Archive for July, 2017

I Played Bloody GLASTONBURY!

I’ve been performing comedy since the turn of the millennium, and been a solo comedy cabaret minstrel specialising in absolute filth and Tory abuse for over a decade. But as you may have guessed – and as is probably wise – I have no intention of ‘making it’ as a performer whatsoever. I don’t think it’s wank or swank to say that I’m a damn good MC and I do miss making a bit of cash from performing at burlesque and the like, but above all, what I’m interested in is the experience of a gig, and sewing badges on my performer’s uniform. Getting a gig at Glastonbury is one of the tippest-toppest performer badges I could get, and finally, this year, I managed it.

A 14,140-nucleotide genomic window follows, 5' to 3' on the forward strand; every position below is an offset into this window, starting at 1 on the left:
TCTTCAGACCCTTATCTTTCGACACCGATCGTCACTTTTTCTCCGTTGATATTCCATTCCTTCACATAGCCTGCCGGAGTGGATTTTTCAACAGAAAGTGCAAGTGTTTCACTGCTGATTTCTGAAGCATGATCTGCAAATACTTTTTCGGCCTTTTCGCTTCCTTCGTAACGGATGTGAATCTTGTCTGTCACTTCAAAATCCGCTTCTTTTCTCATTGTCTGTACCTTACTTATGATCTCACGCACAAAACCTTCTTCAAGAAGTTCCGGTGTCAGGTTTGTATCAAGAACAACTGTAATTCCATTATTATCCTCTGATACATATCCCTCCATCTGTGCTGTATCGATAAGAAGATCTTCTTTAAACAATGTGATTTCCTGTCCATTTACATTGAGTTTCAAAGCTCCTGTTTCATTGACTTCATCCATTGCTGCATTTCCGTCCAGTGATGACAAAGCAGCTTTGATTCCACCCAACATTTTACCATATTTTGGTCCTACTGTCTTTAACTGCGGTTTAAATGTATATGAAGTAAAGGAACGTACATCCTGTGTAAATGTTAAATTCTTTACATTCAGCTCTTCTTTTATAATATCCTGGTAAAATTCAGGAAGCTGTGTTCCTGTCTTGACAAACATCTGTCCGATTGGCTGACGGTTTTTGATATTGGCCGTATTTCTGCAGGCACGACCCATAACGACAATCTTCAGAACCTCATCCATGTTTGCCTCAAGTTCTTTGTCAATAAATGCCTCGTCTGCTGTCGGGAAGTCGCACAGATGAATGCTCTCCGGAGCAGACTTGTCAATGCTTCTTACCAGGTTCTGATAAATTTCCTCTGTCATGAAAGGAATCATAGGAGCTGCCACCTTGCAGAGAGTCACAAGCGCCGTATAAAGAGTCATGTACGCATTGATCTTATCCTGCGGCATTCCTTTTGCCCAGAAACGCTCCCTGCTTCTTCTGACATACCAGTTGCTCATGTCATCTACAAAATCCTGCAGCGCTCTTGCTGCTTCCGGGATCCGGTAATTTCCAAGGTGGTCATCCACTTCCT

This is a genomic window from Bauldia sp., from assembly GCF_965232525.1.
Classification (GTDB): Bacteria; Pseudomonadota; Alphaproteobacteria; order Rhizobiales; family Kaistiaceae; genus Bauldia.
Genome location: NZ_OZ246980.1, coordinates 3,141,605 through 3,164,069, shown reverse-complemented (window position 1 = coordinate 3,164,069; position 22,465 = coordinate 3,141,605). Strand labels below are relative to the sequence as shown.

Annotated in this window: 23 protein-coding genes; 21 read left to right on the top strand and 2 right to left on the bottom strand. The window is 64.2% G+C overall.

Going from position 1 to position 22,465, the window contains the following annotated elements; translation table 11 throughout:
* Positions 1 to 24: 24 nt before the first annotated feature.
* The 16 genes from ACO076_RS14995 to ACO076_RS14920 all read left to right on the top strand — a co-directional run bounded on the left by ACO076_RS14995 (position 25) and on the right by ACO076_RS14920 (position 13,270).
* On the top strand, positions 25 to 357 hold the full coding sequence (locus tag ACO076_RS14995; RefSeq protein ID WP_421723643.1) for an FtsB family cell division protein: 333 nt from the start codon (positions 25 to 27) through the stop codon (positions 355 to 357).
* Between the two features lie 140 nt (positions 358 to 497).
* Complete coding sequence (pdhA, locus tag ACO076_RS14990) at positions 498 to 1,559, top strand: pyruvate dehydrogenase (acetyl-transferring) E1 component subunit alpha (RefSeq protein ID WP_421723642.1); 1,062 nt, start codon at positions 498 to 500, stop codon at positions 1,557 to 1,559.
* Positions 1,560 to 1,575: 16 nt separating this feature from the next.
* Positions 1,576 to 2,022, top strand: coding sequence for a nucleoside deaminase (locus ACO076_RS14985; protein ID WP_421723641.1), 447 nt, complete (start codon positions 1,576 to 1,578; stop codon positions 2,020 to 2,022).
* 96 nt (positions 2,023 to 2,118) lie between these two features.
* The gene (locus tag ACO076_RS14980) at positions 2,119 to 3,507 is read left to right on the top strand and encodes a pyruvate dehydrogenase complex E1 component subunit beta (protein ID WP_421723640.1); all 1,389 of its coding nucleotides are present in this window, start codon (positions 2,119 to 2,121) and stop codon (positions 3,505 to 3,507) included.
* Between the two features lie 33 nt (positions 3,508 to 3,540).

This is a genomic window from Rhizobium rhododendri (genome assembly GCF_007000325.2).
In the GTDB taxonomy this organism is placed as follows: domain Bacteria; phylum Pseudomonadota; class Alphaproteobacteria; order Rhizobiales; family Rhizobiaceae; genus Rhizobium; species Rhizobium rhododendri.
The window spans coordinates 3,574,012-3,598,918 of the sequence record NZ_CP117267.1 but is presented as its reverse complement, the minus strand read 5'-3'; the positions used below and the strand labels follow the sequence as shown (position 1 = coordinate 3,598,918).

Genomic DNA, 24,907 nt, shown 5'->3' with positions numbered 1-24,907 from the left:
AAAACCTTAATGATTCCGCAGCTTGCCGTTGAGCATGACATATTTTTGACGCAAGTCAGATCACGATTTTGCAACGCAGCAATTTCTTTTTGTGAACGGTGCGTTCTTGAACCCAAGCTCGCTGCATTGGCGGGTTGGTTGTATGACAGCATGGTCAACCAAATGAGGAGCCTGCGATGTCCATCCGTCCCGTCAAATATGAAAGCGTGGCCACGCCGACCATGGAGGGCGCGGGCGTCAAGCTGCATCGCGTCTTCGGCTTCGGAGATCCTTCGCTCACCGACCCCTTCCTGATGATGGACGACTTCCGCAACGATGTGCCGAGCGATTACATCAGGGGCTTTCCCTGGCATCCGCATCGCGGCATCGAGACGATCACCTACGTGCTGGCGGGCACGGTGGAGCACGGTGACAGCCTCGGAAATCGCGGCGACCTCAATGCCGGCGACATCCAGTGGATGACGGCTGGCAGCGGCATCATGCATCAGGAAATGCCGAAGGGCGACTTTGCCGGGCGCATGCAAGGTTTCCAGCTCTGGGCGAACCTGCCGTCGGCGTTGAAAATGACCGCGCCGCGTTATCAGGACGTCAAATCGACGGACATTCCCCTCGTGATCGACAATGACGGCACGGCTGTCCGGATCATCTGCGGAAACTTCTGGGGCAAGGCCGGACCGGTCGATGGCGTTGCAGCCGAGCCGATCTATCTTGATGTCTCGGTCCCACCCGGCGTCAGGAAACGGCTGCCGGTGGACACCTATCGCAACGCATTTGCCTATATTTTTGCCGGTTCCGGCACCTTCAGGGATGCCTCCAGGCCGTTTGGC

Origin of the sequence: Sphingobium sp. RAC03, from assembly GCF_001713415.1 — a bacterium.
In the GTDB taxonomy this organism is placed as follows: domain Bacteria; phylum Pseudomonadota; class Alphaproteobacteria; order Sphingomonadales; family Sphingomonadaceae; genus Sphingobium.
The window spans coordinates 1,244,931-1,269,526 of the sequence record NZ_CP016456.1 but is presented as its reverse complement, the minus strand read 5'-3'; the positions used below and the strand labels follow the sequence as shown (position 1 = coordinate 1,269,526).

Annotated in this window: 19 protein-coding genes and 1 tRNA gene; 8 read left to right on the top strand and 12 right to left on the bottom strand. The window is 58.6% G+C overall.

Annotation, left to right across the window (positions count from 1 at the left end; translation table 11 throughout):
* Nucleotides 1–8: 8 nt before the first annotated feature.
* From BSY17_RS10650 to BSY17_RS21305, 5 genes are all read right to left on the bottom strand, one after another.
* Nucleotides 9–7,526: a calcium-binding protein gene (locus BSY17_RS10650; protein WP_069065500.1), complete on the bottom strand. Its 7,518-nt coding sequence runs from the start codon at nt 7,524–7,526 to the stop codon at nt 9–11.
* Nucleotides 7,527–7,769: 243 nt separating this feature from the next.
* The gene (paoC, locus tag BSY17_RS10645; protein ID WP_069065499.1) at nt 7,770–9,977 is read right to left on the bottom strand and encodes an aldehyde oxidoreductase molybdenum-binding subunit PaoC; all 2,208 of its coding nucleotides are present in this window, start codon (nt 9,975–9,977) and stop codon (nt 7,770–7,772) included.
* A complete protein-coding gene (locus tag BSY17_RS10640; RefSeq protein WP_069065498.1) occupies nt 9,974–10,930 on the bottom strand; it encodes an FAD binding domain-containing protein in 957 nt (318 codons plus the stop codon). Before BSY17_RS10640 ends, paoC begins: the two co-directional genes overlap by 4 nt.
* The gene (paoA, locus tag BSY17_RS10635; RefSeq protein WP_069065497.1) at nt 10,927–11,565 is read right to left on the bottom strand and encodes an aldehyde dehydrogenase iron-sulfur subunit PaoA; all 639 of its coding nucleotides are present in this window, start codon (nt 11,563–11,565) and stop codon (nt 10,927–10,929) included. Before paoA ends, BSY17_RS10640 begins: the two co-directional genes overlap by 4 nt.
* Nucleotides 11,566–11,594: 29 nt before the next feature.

Bath has its own little enclave at Glastonbury going right back to the start of the Festival, and it’s the Bandstand. I was supposed to play it last year, but it always clashes with Ludlow Fringe, so it’s never quite happened up till now. Having bagged the gig, 2pm on Saturday 24th, and living in Bath, I was intending to make a day of it, but friends ridiculed me out of that cowardice, and with a loaned pop-up tent, I made a weekend of it instead, and am very glad I did (although my total lack of camping experience made the 3 or 4 hours’s kip I got, hanging onto a cliff-edge in a wet sock, a less than luxurious experience, must do better). I mean, I was never going to spend £250 of my own money on going to Glastonbury – I missed Macca in 2004 and Bowie in 2003, or whenever it was, so all impetus had pretty much gone. But free entry was our only payment, so I made the most of it – I saw Billy Bragg (14th time, I think), I saw Ralph McTell in the Leftfield tent, and got to shout ‘DO STREETS OF LONDON!’ at him, I saw Alison Moyet, Squeeze and Radio Active again, and got caught in the human meatloaf that filled a square half-mile when Jeremy Corbyn took to the stage, so we could hardly hear anything, and see the odd giant ear through branches, as we heaved and groaned in an immovable crowd. Proper ‘Blessed are the cheesemakers’ stuff. Besides the constant battle between horrible food and more horrible shit for attacking your nostrils at every turn, it’s an experience I wouldn’t have missed for toffee.